Linked by Thom Holwerda on Fri 29th Jun 2012 22:55 UTC
OSNews, Generic OSes "Whenever there is a conversation about the future of computing, is discussion inevitably turns to the notion of a 'File'. After all, most tablets and phones don't show the user anything that resembles a file, only Apps that contain their own content, tucked away inside their own opaque storage structure. This is wrong. Files are abstraction layers around content that are necessary for interoperability. Without the notion of a File or other similar shared content abstraction, the ability to use different applications with the same information grinds to a halt, which hampers innovation and user experience." Aside from the fact that a file manager for Android is just a click away, and aside from the fact that Android's share menu addresses many of these concerns, his point still stands: files are not an outdated, archaic concept. One of my biggest gripes with iOS is just how user-hostile the operating system it when it comes to getting stuff - whatever stuff - to and from the device.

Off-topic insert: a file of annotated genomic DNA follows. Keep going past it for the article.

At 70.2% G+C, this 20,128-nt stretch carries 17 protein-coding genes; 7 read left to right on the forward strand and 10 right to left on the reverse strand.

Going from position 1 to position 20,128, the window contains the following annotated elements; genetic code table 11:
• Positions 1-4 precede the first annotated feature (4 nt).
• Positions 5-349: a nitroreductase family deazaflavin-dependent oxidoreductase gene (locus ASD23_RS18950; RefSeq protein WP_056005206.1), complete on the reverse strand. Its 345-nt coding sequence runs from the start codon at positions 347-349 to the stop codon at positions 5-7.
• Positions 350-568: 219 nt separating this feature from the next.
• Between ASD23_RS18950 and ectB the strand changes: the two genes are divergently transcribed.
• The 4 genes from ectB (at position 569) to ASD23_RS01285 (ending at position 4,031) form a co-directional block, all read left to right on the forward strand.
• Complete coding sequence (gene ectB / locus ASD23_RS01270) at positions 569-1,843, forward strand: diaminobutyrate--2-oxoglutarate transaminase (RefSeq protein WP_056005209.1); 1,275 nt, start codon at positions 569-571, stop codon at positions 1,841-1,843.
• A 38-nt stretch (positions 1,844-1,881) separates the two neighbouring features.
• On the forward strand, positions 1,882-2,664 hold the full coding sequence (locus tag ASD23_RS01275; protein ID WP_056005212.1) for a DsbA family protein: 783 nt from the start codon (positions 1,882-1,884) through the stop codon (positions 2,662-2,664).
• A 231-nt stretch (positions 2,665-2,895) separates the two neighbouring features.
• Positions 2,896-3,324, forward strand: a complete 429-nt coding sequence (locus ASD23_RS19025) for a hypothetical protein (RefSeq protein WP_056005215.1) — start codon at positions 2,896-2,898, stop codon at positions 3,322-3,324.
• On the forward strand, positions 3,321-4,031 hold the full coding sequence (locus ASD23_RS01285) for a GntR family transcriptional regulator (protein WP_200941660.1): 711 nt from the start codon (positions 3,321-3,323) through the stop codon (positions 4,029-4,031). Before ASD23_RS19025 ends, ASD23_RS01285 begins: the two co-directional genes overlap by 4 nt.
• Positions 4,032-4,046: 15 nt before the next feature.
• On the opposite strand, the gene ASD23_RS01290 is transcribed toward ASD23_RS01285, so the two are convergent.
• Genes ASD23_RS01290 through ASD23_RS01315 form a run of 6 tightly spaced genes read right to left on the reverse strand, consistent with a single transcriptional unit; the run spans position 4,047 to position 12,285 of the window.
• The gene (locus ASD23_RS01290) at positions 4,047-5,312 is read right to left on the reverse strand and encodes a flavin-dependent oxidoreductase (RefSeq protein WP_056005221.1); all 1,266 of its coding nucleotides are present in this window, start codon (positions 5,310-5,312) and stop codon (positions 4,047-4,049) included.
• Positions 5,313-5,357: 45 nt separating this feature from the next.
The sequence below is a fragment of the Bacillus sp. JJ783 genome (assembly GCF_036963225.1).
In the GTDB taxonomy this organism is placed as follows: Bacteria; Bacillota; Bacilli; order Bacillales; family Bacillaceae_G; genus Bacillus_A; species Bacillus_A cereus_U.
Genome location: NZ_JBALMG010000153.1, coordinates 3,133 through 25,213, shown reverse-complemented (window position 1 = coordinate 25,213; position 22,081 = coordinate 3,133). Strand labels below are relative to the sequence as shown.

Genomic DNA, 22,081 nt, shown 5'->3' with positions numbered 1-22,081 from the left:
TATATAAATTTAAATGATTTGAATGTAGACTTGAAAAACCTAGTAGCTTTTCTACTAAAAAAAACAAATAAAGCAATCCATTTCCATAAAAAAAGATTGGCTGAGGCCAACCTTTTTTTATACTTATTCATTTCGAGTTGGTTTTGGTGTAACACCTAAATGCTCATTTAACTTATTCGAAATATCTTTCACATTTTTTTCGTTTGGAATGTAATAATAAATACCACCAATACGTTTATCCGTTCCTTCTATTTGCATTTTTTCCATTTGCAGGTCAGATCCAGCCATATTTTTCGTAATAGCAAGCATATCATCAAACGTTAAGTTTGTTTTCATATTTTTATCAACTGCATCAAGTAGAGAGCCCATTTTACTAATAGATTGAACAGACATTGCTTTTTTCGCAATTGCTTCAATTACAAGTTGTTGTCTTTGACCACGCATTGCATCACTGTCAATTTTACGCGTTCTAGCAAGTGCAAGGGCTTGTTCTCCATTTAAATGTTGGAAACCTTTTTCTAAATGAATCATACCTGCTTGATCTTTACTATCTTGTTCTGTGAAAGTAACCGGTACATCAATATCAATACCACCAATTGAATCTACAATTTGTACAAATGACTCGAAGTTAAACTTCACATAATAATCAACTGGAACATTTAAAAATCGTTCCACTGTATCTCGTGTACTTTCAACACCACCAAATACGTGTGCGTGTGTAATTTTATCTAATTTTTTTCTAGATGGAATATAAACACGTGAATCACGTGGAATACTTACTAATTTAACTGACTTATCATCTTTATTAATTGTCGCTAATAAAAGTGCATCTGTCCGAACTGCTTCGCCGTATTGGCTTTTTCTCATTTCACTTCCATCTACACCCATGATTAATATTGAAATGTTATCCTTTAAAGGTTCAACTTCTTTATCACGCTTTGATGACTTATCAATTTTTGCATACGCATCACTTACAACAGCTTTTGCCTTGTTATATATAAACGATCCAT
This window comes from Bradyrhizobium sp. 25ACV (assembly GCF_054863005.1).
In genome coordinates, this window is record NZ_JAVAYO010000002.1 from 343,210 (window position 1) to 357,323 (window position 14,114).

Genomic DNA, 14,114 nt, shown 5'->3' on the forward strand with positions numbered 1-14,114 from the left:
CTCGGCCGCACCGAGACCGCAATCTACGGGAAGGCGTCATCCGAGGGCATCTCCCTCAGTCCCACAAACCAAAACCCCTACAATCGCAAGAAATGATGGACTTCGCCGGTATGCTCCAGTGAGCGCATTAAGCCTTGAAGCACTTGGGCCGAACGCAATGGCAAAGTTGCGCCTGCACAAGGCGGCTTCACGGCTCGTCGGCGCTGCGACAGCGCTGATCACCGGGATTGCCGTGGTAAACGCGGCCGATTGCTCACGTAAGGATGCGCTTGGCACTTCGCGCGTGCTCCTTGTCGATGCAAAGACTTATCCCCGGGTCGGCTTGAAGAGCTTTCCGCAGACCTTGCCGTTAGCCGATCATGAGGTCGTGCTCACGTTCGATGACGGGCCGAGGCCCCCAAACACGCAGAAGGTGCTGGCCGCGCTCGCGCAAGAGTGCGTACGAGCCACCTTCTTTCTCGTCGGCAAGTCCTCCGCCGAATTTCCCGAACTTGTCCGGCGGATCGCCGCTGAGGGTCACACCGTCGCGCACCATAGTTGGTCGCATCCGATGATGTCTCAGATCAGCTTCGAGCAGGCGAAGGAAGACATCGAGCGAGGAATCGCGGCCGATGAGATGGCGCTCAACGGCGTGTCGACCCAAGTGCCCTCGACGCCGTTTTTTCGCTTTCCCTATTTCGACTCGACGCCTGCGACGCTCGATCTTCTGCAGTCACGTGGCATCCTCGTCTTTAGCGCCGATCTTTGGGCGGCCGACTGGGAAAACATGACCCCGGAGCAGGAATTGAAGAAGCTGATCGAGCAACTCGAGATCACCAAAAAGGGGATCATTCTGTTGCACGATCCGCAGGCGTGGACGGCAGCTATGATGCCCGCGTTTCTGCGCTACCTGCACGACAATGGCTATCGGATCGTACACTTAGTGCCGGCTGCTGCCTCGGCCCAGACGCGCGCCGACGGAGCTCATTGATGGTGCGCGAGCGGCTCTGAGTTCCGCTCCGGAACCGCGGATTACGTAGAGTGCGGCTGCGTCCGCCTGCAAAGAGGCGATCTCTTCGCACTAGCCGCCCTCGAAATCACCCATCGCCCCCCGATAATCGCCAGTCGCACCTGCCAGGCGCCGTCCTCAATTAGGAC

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RE[6]: Comment by tupp
by tupp on Sat 30th Jun 2012 15:47 UTC in reply to "RE[5]: Comment by tupp"
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Sorry I wasn't clear, One of the early prototypes at Apple before Steve took control of it.

This description sounds like prototype which had the sole purpose of merely demoing Apple's version of the Xerox/3-rivers GUI. The file and folder icons were there (just like the Alto and Perq), but there was no content, hence, it had no "files." The intention for the actual OS was to eventually have a file system.

From the book itself.

Sounds like a fundamentalist about to quote scripture.

The text that you quoted and highlighted is B.S.

Also, why don't you come up with some original thought, instead of quoting someone else's conjecture?

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